Red Hat Enterprise Linux 6: It’s All About Virtualization
Repeat after The VAR Guy: Red Hat wants to be more than a Linux company. The latest potential proof: Red Hat Enterprise Linux 6 (RHEL 6) has arrived. Look under the hood and you’ll find Red Hat bolstering its virtualization strategy with KVM (Kernel-based Virtualization). Simply put, Red Hat hopes RHEL6 and KVM provide a one-two punch against VMware and Microsoft’s Hyper-V. But is Red Hat really ready to challenge entrenched virtualization rivals? And will channel partners embrace Red Hat’s strategy? Here’s The VAR Guy’s best guess.
Let’s start with the back story. During the Red Hat Summit in mid-2010, Red Hat CEO Jim Whitehurst predicted VMware would suffer Sun’s fate. The same way Linux leapfrogged Sun Solaris, KVM will leapfrog VMware, Whitehurst predicted. Whitehurst also said Red Hat was lining up 500 KVM customers in North America:
Whitehurst makes a compelling case for KVM… but VMware, Microsoft, Citrix Systems and other virtualization specialists also continue to gain momentum.
No doubt, Red Hat is in catch-up mode when it comes to virtualization market share. But the company hopes RHEL6 and KVM can help to close the competitive gap. Here’s what it boils down to:
Red Hat claims RHEL 6 is designed to provide a focus on rock-solid physical computing, along with true virtual and cloud activity support. To that end, RHEL 6 includes kernel improvements for resource management, “RAS” (reliability, availability, serviceability), and more power-saving features. The KVM hypervisor can support guest operating systems with up to 64 virtual CPUs, along with 256GB of virtual RAM and 64-bit guest operating system.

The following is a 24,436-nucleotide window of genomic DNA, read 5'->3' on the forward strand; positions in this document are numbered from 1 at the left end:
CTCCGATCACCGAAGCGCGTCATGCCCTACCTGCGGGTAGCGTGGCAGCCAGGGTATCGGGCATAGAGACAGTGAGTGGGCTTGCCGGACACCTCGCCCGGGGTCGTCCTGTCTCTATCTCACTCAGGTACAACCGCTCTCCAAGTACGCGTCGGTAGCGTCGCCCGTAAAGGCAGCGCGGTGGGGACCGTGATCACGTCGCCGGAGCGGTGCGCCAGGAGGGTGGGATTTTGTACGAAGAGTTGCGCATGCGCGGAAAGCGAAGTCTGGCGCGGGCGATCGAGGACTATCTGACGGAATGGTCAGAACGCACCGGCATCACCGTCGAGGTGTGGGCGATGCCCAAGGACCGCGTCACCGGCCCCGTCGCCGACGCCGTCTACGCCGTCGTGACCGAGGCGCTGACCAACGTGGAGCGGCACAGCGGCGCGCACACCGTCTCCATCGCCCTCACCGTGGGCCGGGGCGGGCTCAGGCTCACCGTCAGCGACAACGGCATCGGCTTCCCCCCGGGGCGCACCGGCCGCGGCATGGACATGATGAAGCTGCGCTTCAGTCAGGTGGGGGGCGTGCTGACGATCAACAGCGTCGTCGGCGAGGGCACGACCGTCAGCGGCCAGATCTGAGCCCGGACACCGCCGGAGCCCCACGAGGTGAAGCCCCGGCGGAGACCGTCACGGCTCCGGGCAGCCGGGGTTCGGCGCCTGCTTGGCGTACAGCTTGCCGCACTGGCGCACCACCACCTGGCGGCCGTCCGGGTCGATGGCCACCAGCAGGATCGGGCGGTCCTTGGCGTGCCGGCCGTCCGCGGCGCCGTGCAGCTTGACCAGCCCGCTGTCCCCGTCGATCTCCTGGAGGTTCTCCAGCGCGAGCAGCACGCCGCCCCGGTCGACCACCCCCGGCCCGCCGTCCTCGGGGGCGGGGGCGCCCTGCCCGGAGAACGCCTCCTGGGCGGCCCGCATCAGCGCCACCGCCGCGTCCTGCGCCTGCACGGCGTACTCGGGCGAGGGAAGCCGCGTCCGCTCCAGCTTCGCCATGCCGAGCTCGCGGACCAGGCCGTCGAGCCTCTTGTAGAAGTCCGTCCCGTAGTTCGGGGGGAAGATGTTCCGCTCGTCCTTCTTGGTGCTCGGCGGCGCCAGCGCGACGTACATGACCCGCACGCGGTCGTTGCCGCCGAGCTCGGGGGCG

RHEL 6 has also been alleged to be as “future proof” as possible, for example, including ext4 file system that scales up to 16TB. Partners AMD, Cisco, Dell, Fujitsu, Hitachi, HP, IBM, Intel and NEC, are all on board with RHEL 6.
Whitehurst and other Red Hat executives have made some bold claims about Red Hat’s progress this year. If you haven’t been following the story, check out Red Hat’s comparison chart to see how RHEL 6 has evolved vs. previous releases.
In the meantime, The VAR Guy’s team will be watching to see if RHEL 6 and KVM manage to grab some market share away from VMware, Microsoft Hyper-V and other virtualization specialists. Generally speaking, Red Hat is the rare open source company that has multiple successes — Linux, JBoss Middleware and perhaps now KVM virtualization. Of the three product pillars, KVM is the newest… but perhaps the most promising since the virtualization market is so darn large.